My little girl almost gave me a heart attack the other day. Again.
Back in March this year when she was 18 months old, she had a choking incident and I thought I was going to lose her. This past Monday, she made me feel the same way again.
Bunny was fine all day long. I had been checking her temperature throughout the day because Okra had a cold so whenever I checked his temperature, I checked hers as well. She was acting normal. I situated the two of them at the dinner table, went to get my dinner, and sat down across from Bunny to start eating. Not even a minute into our dinner, she suddenly froze in action and the coloring of her face started fading. My first thought was, Oh No Not Again…!! She was staring straight and appeared to be choking on something. I quickly unbuckled her and got her off her high chair. I tried to do a mini Heimlech maneuver but nothing came out. Her body felt extra heavy and limp. She appeared weak. I called 911 while calling my mom to come see her. I tried to look inside her mouth and tried to sweep her oral cavity with my finger. I couldn’t see inside her mouth. Bunny was clenching her teeth and my finger was bitten hard by her. In the chaos, my mom went and got a spoon to open up her mouth, the 911 operator was talking to me asking me questions while she was on speaker phone, and we were yelling out Bunny’s name to see if she was responsive. Even though this had already happened once, I was not any calmer than the last time. When all these things happened at the same time and when I was looking at Bunny’s blue face, I couldn’t help but wonder if I was really going to lose her this time.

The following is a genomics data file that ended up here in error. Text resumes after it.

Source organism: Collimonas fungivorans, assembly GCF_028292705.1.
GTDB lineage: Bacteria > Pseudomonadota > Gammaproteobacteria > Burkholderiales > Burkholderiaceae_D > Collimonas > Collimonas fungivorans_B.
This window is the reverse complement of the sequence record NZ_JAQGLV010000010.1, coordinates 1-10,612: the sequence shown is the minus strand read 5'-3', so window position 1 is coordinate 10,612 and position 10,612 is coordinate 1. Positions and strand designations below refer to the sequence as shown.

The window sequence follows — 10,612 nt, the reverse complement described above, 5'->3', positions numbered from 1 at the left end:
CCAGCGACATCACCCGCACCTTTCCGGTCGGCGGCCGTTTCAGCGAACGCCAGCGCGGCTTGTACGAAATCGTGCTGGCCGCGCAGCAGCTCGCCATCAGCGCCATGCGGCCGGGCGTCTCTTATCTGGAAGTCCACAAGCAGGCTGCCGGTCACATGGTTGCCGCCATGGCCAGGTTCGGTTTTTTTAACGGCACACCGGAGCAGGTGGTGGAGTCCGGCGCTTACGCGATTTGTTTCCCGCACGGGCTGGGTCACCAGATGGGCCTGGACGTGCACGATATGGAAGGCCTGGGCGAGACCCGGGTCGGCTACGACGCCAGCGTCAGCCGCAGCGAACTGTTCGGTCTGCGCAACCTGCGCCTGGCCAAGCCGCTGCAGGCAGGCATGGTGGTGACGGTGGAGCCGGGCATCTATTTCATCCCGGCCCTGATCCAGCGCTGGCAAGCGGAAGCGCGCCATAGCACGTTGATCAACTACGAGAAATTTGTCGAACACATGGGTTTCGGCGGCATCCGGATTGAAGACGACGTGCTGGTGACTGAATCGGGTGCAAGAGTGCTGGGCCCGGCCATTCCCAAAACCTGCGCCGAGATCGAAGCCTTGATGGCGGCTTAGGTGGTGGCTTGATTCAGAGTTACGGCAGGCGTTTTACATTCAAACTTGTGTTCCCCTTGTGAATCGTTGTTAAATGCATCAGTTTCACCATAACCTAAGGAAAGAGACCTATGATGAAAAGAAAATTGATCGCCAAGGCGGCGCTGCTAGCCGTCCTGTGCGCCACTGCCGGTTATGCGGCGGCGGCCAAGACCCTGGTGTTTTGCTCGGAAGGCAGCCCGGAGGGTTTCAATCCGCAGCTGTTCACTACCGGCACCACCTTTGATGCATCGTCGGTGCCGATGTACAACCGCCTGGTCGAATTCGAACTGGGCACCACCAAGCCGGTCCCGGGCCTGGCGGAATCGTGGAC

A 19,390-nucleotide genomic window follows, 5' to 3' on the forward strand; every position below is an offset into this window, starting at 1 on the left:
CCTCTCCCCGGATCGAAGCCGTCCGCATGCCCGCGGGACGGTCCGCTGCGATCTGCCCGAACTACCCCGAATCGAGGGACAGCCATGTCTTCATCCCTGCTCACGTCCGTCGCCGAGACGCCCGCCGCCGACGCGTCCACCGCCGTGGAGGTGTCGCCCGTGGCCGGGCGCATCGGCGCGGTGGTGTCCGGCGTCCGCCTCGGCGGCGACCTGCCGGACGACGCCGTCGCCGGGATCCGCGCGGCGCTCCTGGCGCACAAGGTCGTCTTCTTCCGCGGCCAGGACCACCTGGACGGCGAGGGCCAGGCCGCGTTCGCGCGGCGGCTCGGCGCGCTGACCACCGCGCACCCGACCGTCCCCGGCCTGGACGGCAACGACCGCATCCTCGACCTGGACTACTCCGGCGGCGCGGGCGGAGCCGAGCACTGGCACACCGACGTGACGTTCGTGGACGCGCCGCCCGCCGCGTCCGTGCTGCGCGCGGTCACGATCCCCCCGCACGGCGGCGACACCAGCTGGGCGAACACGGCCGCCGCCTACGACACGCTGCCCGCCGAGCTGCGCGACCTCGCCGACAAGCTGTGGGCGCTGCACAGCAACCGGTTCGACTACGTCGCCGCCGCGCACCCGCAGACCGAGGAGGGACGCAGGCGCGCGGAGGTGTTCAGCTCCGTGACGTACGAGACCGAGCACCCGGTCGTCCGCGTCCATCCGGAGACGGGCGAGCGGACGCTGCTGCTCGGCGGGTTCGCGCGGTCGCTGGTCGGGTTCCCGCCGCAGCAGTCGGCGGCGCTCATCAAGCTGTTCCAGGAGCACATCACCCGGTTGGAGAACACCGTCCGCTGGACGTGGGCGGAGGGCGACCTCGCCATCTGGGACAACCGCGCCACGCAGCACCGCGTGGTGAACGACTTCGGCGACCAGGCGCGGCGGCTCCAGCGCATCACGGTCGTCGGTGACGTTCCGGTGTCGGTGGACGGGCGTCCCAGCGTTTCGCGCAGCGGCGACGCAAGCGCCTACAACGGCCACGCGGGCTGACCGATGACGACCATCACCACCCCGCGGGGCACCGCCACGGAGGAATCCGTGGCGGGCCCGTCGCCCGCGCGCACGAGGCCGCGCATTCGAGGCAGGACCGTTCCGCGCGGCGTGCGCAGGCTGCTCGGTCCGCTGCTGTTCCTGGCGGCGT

Somehow my mom got Bunny to cough out the piece of Hawaiian sweet roll that she was eating. Bunny started to whimper. When I heard her whimpering, I felt a lot better. The 911 operator asked if she was breathing. I didn’t even check that. I felt her nose and chest and she was breathing. Her coloring was looking more normal at the time. However, she was still weak in my arms and didn’t respond much to us. I asked her to call me “mama” which she did, weakly. I still felt that something was wrong with her. The last time when she choked and the food came out, she perked back up more easily. This time it felt like she was still in shock. My mom was holding her while I paced back and forth to the window to see if help had arrived. Each second that passed felt like an eternity. Seven minutes after I dialed 911, vehicles with flashing lights rushed to our house. A police woman arrived first. She made sure that Bunny was no longer choking. Firefighters came. Paramedics came. Bunny’s vitals checked out fine. However, everyone there agreed with me that Bunny’s presentation was a bit off. One of the firefighters said that usually kids who have just choked recover quite quickly and look like their normal self again quickly. However, Bunny looked dazed in my arms. Her head was favoring the left side. They tried to perk her up by poking her heel with a needle. Bunny didn’t even flinch. Unfortunately that wasn’t the best way to check her responses because she is somebody who doesn’t even cry or move when she is given a shot or poked with a needle at blood draws. Eventually I put her down on the floor and walked away from her to see if she responded to that. That moment was the first cry we all heard since the choking episode. I walked even farther away and she came running and crying for me to hold her. Everyone was a lot more relieved at that moment. However, I still felt that something was off with her. She just didn’t look right to me. Her neck turned more to the left and she was hunching her shoulder when she was walking. Her posture and gait were off. Because of her presentation that didn’t appear to be her typical self, the firefighters and paramedics agreed with me that we should take her to the emergency room to check her out. Since the last incident, I had some time to think about which hospital I’d take the kids to in case of an emergency. I decided that we’d go to U.CSF Children’s. It is only 12 minutes away from home (vs. 20 minutes from the ER that we took her to last time), and it only serves children so I was hoping we didn’t have to wait another two hours this time before we get seen. I also opted for the ambulance to take us.